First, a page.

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2007 Sportsman of the Year Sportsman of the Year Archive

2007 Sportsman of the Year

At 38, Brett Favre is having one of his finest seasons. But that is far from the Green Bay QB's best attribute

Posted: Tuesday December 4, 2007 12:05AM; Updated: Tuesday December 4, 2007 8:37AM
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2007 Sportsman of Year: Brett Favre.
2007 Sportsman of Year: Brett Favre.
Walter Iooss Jr./SI
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By Alan Shipnuck

There is no happier place than Green Bay, Wis., on a Sunday evening after the Packers have won. The beer tastes better, the girls are even prettier, and few seem to notice the bite in the air. In a town defined by its team, civic temperament can be quantified on a scoreboard. A few weeks ago, in the moments after the Packers had defeated the Carolina Panthers 31-17 at Lambeau Field, the parking lot was alive with merriment. Kids in number 4 jerseys and GOT BRETT? sweatshirts chased footballs with reckless abandon, tailgaters handed out bratwurst right off the grill, and one optimistic gent tried to sweet-talk the more attractive passersby into adding to the impressive collection of donated bras he had strung up on a flagpole.

The epicenter of Green Bay's game-day good cheer is adjacent to Lambeau, just across Holmgren Way, a block over from Lombardi Avenue: Brett Favre's Steakhouse, located at 1004 Brett Favre Pass. The restaurant ("Where you are the MVP!") is a 20,000-square-foot temple to the Packers' quarterback, and following the Panthers game Favre's extended family had gathered in a private back room for a celebration of its own.

Brett's wife, Deanna, was there, looking glamorous in a long coat and high-heeled boots. Even before her memoir about beating breast cancer hit The New York Times's best-seller list, she was the second-biggest celebrity in Green Bay. Favre's mother, Bonita, was holding court at one of the half-dozen tables, her throaty laugh audible over the din. Brett's sister, Brandi, was cooing over her newborn daughter, Myah, while his brothers, Scott and Jeff, were busy refereeing their young sons, who were creating a ruckus by playing tackle football with an empty water bottle. Also enjoying the spread of steak and crawfish and all the fixings were various cousins, neighbors and hangers-on. In this loud, lively gathering only one person was missing -- the man for whom the restaurant and the street are named.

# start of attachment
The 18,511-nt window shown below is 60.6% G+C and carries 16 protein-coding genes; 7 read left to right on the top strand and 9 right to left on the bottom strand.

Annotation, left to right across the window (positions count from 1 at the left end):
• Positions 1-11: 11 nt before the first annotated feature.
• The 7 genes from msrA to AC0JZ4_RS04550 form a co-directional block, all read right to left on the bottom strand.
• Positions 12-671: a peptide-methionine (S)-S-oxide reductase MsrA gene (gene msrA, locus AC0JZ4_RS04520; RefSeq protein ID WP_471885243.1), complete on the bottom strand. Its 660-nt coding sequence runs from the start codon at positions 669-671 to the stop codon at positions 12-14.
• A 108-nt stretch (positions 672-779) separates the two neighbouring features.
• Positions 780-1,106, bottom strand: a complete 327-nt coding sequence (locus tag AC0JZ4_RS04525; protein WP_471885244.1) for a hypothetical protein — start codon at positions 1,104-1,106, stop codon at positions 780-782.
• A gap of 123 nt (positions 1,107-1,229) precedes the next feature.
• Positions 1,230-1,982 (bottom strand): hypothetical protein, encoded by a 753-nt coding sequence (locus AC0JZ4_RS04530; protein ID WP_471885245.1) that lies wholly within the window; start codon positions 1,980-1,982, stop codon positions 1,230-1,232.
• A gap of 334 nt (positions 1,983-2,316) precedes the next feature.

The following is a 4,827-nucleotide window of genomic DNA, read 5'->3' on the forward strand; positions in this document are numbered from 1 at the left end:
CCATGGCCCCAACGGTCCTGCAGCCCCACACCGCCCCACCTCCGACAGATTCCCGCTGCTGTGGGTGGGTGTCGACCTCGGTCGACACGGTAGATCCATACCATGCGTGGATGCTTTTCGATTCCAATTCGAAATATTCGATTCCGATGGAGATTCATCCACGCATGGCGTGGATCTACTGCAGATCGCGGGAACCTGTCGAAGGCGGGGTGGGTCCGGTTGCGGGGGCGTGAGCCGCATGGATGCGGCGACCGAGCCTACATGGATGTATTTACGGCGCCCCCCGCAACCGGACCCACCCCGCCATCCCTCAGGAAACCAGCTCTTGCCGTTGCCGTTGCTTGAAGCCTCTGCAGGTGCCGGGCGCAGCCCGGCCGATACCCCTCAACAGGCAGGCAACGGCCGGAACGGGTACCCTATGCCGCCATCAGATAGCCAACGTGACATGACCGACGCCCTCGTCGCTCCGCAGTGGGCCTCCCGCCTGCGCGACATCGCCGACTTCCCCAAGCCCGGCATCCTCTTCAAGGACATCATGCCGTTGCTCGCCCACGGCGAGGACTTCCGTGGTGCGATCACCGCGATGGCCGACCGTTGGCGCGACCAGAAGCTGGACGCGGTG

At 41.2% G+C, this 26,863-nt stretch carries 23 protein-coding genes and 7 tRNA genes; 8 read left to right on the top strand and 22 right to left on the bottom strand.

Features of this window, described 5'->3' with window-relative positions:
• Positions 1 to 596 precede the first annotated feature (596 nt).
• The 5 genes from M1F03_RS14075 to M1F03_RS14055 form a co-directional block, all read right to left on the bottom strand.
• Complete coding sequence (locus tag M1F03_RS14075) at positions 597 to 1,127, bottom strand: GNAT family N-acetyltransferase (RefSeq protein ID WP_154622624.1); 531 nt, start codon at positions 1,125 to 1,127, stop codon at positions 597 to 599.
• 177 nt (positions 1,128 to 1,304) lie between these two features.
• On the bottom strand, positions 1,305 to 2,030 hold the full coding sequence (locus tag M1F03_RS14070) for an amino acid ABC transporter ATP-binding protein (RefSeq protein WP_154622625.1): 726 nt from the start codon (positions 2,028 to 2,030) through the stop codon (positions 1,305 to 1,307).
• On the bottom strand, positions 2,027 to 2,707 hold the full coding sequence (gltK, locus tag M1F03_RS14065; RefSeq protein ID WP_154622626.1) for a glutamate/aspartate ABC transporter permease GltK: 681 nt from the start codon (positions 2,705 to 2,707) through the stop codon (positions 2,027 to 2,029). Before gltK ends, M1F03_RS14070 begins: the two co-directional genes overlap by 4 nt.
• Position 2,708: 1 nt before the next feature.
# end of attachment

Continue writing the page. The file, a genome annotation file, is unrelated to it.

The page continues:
In his 16th winter in Green Bay, Favre has turned into Gatsby, throwing a party he no longer enjoys. While his family and friends were reliving every detail of his three-touchdown performance against Carolina, Favre was at home a couple of miles away, stretched out on his couch, watching that day's NFL highlights and cuddling with his lapdog, Charlie. By the ostentatious standards of modern-day celebrity, Favre's house is modest, but it suits him fine. On this Sunday evening it was dark and quiet, giving him some precious hours to decompress. There was a time when Favre never skipped a chance to celebrate -- "Hell, I always had to be the life of the party," he says -- but now solitude is what he thirsts for.

"As I've gotten older, I've become more of a loner," Favre says. "You've just been out there in front of 80,000 screaming people, everyone watching every move you make, the pressure of all that -- it's fine and dandy for three hours, but afterward...." Here Favre takes a big, billowing breath. "I used to thrive on that adrenaline. I never wanted it to end. Now I need to get back to reality. Like sitting on the couch with Charlie."

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